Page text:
The Indian IT giant, Tata Consultancy Services (TCS) reportedly has been a victim of ‘Operation Cloud Hopper’, a global cyber espionage campaign attributed to China.
China and India in the Region
China, Maldives clash over mounting Chinese debt as India warms up to Male
The Economic Times, July 8
Former Maldivian President Mohammed Nasheed has clashed with his country's Chinese envoy over Male's “alarming levels” of Chinese debt, which stands at $3.4 billion, even as India has regained ground in the strategically important Indian Ocean atoll nation with the exit of pro-Beijing former president Abdulla Yameen.
Chinese frigate’s arrival in Colombo under Sri Lanka flag emblematic of Beijing power play in Indian Ocean
South China Morning Post, July 8
The Type 053 frigate, commissioned into the PLA Navy in 1994, was handed over to the Sri Lankan Navy at a Shanghai dockyard last month. The 2,300-tonne warship was expected to join patrol and surveillance missions in deep seas around Sri Lanka.
China takes lead in BCIM with ₹2L cr offer to Bangladesh
The Times of India, July 5
The Chinese offer far exceeds India's assistance packages which are limited to a few million dollars at a time. India, which is opposed to China’s Belt and Road Initiative (BRI), has been eager to develop the BCIM corridor.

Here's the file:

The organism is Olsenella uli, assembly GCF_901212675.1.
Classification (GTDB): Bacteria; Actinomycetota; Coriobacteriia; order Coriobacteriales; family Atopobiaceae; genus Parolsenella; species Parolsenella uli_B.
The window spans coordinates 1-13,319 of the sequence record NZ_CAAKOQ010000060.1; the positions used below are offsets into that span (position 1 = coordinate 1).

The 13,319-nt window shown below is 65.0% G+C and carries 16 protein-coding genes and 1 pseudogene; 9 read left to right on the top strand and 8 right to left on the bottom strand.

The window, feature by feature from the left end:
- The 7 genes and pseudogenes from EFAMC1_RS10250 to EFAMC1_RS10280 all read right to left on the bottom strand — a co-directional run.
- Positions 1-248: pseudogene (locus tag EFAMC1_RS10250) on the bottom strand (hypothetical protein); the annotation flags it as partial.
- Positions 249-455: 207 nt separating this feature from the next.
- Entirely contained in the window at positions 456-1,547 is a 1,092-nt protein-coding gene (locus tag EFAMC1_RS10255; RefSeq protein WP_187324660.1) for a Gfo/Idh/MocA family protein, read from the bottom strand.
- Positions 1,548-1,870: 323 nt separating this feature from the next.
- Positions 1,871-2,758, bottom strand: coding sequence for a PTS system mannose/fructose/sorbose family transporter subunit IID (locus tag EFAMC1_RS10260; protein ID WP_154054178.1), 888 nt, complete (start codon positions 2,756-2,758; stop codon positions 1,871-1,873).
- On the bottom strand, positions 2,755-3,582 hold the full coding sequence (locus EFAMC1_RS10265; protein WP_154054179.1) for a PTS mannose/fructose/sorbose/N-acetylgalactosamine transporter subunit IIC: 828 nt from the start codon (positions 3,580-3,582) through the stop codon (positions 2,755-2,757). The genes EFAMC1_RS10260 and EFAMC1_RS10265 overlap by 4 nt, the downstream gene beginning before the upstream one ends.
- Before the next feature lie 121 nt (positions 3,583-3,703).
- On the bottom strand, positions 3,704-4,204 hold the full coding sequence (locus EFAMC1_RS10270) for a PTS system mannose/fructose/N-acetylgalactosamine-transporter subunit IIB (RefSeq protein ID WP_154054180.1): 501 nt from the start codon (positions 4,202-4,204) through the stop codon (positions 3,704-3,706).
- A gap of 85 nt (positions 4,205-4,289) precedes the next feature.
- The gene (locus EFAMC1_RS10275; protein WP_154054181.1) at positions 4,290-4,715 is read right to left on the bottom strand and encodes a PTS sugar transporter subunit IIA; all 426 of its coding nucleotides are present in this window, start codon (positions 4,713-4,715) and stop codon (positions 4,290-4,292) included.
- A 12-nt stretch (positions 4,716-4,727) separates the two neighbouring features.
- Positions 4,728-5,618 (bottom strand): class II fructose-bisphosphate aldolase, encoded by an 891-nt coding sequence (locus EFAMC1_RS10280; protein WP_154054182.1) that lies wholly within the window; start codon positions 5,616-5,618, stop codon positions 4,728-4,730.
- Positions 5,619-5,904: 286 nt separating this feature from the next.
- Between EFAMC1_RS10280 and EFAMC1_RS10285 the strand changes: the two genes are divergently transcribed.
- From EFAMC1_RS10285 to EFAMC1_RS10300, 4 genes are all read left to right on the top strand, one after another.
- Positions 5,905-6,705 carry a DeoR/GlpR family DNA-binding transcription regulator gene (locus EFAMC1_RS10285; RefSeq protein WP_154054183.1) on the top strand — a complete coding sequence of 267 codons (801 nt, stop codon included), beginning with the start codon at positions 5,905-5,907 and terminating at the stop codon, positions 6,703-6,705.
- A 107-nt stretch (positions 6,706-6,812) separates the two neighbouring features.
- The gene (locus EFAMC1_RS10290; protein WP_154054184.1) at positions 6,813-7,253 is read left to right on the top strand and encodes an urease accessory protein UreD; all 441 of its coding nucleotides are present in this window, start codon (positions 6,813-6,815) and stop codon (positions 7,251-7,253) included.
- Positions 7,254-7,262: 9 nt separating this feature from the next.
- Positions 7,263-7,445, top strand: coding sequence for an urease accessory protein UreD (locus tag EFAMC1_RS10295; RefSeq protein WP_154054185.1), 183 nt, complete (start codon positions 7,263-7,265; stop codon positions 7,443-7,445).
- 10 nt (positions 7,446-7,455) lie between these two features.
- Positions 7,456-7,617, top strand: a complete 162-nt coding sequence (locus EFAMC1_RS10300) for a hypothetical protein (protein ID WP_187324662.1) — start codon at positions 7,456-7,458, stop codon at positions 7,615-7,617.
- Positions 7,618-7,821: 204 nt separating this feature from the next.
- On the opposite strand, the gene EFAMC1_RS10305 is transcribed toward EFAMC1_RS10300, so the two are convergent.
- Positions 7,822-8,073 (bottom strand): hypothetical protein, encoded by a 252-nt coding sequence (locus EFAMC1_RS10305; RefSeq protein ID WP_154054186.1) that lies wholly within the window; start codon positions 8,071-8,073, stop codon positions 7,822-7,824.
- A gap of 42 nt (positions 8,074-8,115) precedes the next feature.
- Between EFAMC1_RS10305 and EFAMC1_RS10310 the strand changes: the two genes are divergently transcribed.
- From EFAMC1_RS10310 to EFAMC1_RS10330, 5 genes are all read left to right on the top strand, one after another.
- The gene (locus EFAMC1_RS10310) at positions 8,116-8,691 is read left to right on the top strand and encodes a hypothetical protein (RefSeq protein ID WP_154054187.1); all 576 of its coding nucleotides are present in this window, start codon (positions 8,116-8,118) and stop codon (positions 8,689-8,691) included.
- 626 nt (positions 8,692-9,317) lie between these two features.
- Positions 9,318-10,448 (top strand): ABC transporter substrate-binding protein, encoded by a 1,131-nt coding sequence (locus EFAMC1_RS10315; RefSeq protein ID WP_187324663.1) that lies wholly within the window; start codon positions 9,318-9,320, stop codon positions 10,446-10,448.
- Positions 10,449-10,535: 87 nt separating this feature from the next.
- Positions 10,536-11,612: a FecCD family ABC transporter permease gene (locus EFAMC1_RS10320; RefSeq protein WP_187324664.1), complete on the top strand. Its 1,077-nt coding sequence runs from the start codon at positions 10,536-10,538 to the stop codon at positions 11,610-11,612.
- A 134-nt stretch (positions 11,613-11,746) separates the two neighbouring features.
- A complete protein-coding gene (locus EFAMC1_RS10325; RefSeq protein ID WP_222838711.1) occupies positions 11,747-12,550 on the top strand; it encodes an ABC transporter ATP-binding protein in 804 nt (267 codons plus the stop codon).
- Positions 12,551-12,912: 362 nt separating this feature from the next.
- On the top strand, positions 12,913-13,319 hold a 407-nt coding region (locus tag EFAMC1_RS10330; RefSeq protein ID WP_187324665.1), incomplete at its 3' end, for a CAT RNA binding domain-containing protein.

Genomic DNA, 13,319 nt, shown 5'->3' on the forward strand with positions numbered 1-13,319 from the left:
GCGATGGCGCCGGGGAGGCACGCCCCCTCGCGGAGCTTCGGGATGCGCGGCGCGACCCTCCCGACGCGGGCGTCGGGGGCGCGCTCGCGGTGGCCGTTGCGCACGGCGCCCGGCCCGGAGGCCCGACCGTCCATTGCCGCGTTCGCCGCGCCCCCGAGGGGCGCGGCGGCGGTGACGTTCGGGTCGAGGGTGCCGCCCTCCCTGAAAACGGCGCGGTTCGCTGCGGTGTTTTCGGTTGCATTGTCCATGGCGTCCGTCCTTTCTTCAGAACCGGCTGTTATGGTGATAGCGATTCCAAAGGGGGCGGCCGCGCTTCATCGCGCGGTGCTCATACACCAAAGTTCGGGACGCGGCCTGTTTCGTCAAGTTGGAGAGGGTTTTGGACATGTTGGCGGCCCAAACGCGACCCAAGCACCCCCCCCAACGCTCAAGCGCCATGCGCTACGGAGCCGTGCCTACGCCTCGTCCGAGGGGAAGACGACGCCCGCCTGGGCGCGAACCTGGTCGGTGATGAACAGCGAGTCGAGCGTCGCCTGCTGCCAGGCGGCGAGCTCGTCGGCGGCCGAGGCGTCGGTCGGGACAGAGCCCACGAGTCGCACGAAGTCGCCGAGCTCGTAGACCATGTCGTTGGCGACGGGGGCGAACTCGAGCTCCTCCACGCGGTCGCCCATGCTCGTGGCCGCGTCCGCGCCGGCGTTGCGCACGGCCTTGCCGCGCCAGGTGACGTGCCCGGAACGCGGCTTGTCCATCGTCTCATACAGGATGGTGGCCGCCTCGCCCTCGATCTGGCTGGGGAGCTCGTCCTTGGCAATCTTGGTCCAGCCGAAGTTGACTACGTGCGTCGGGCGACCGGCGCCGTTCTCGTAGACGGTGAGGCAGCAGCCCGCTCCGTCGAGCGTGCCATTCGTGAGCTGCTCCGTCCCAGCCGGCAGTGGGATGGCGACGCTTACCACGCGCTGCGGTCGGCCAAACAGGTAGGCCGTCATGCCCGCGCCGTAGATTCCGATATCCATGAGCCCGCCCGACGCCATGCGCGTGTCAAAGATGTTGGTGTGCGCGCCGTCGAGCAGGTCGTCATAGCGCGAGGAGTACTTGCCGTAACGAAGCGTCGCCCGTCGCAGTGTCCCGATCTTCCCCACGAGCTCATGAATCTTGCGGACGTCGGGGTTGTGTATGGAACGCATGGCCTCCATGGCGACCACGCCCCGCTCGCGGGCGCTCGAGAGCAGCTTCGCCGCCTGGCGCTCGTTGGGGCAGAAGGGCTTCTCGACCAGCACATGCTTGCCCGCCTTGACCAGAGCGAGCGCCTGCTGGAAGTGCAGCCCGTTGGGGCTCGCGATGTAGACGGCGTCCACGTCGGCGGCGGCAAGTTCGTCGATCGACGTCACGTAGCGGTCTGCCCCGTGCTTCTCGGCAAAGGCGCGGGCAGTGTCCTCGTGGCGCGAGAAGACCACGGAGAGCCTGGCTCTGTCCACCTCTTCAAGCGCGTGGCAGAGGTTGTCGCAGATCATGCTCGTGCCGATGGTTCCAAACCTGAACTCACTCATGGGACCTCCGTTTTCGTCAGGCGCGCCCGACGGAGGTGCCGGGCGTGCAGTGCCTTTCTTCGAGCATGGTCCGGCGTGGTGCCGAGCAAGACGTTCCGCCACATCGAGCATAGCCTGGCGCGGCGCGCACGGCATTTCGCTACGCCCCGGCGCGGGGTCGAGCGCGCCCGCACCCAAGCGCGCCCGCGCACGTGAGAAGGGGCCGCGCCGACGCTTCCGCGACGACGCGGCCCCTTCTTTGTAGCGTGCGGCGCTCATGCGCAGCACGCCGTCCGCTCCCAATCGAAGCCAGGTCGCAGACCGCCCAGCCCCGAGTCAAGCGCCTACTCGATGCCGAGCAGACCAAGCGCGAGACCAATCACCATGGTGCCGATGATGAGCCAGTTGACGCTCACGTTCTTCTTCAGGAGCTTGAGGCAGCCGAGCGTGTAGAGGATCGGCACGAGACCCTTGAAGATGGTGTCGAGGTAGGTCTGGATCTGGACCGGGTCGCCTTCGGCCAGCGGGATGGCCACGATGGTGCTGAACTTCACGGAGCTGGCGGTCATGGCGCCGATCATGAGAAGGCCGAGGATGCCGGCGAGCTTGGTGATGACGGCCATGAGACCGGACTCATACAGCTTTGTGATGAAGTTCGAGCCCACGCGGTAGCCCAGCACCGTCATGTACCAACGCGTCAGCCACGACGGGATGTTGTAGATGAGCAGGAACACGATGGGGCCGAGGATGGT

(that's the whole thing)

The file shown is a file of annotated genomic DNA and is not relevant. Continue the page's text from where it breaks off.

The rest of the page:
Myanmar's strategic coastline draws big Asian economies
Nikkei Asian Review, July 3
Asia's biggest economies of China, Japan and India are aggressively backing new port projects in Myanmar, seeking to gain a foothold on the coastline of the geographically prized nation.
At G20 trilateral, China proposes 5G partnership with India, Russia
The Hindu, June 29
The rift between China and the United States over 5G technology exports to India sharpened on Friday (June 28), when Chinese President Xi Jinping pitched for a partnership with New Delhi and Moscow for expanding a joint footprint in cyberspace.
Xi Jinping says China, Russia and India should take ‘global responsibility’ to protect interests
South China Morning Post, June 29